When deciding whether to become an Airbnb host, it's important for you to understand the laws in your city. As a platform and marketplace we do not provide legal advice, but we want to provide some useful links that may help you better understand laws and regulations in Anaheim. This list is not exhaustive, but it should give you a good start in understanding your local laws. We’ll continue to update this information as more becomes available. If you have questions, contact Anaheim’s Business License Division by email at email@example.com or by phone at 714-765-5194, or consult a local lawyer or tax professional.
Based on Anaheim Municipal code, anyone advertising rentals lasting 30 days or less is required to register for a business license and post their business license number on their listing. Additionally, qualified listings can claim an exemption in lieu of registering for a business license number.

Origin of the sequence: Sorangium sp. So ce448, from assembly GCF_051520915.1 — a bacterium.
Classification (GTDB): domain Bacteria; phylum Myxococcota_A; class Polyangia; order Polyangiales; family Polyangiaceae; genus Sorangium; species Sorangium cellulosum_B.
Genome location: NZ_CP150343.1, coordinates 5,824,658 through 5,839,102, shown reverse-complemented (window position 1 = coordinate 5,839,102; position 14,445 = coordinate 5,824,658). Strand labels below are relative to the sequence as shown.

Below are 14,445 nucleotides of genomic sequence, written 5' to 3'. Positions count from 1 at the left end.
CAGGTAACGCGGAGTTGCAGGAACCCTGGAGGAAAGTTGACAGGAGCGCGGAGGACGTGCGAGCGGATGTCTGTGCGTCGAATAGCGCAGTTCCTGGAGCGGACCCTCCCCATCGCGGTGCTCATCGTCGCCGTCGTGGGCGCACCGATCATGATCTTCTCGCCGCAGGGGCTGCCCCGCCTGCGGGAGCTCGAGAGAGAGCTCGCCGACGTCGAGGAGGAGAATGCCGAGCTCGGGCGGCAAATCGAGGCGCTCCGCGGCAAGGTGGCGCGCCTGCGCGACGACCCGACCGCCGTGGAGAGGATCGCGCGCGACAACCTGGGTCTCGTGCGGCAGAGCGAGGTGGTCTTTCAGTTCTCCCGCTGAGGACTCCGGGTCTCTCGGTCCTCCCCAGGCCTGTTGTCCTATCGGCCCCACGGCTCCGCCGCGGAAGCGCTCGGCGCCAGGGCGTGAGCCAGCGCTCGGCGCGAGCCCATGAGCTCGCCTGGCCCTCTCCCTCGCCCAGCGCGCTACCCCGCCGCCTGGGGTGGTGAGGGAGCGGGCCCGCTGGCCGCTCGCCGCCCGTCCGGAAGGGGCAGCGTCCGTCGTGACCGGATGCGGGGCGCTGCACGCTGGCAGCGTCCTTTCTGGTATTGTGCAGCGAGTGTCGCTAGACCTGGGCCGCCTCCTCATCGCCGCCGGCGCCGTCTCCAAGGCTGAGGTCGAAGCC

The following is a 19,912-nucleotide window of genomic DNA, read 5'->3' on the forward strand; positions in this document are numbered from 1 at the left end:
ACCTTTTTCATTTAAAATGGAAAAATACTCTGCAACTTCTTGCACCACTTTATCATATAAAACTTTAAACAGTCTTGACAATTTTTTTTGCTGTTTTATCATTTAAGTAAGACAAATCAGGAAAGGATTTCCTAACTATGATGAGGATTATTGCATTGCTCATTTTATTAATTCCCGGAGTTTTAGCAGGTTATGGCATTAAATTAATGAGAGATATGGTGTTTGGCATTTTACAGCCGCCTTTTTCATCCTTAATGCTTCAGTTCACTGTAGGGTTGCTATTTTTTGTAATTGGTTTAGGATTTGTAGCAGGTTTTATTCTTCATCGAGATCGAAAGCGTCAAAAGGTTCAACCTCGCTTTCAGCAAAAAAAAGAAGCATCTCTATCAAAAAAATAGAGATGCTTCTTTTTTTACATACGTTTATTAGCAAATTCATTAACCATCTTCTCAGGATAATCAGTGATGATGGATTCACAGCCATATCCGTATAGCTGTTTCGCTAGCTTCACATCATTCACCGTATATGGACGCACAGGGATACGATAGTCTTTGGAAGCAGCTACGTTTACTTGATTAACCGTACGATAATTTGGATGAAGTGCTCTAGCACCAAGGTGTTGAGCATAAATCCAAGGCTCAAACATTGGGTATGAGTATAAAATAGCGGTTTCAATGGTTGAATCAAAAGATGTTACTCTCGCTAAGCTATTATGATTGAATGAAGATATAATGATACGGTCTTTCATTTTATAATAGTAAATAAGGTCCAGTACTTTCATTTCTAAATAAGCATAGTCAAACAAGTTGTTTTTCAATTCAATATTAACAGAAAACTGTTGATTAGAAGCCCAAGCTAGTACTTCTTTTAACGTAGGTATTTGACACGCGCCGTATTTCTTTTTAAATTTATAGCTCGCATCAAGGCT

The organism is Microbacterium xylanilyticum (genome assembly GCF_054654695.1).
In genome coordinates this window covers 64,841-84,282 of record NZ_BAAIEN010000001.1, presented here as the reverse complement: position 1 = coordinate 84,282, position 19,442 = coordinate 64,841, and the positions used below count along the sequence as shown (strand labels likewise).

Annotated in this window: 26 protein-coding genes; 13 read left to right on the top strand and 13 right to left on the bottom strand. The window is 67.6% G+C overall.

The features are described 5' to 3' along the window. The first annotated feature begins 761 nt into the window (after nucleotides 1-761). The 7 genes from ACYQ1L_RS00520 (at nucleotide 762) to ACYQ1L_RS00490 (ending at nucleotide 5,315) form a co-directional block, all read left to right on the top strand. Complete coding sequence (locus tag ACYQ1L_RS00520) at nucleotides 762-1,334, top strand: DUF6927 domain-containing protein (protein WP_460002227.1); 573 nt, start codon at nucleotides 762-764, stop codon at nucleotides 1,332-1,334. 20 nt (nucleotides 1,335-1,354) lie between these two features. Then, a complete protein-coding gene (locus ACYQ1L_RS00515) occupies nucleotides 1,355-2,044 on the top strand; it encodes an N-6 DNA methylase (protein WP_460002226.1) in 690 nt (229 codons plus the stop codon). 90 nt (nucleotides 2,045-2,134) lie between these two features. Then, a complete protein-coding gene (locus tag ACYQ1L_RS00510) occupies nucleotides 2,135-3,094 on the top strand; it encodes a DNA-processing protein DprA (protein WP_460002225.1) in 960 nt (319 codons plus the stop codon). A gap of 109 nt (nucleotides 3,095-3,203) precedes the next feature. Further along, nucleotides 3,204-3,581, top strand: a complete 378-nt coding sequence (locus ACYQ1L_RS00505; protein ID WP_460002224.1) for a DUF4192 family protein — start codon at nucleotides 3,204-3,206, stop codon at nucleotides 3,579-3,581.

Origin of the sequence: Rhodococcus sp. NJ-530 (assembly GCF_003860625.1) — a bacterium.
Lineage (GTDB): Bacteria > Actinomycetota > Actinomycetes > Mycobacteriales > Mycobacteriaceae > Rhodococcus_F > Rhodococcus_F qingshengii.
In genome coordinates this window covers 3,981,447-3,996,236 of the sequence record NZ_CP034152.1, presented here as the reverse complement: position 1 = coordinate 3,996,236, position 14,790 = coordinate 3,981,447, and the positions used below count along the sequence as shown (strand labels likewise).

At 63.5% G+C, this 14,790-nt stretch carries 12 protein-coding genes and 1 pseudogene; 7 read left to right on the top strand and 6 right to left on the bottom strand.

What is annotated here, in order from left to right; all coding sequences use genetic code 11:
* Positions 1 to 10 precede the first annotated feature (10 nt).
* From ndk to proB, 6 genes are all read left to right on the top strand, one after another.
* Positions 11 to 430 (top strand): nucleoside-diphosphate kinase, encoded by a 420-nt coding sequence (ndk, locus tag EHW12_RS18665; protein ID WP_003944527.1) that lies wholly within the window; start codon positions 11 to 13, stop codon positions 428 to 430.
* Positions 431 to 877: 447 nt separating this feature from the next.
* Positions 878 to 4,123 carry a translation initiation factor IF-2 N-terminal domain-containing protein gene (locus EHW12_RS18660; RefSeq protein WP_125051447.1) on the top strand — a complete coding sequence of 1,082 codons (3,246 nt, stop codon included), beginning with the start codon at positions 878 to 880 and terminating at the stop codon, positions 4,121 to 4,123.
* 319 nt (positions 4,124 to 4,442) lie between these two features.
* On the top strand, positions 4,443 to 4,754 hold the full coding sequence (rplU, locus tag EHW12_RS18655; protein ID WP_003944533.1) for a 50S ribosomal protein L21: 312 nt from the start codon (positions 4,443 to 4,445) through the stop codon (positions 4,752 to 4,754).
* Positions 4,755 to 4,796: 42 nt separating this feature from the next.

Listings without a permit number or exemption posted will be blocked from hosting short-term stays (30 nights or less) in Anaheim.
Listings for 30 nights or less at a time
In Anaheim, only listings with business licenses are permitted to host stays of 30 nights or less. You can apply for a business license using the Short Term Rental Application.
For additional resources on what’s required to register and host in Anaheim, visit Anaheim's Short Term Rental Checklist.
Hosting Traditional Hospitality, or Long Term Stays
If you host a Traditional Hospitality stay (Hotel, Motel or Bed & Breakfast) or host stays of 31 nights or more at a time, your listing is exempt from registration, but you’ll still need to claim an exemption through Airbnb to comply. This is free of cost.
Renewing your registration
Short-term rental permit renewals are due annually on or before July 31.
Taxes and fees
The City of Anaheim imposes a $250 application fee to obtain a business license for your short term rental.
Our commitment to your community
We are committed to working with local officials to help them understand how Airbnb benefits our community. Where needed, we will continue to advocate for changes that will allow regular people to rent out their own homes.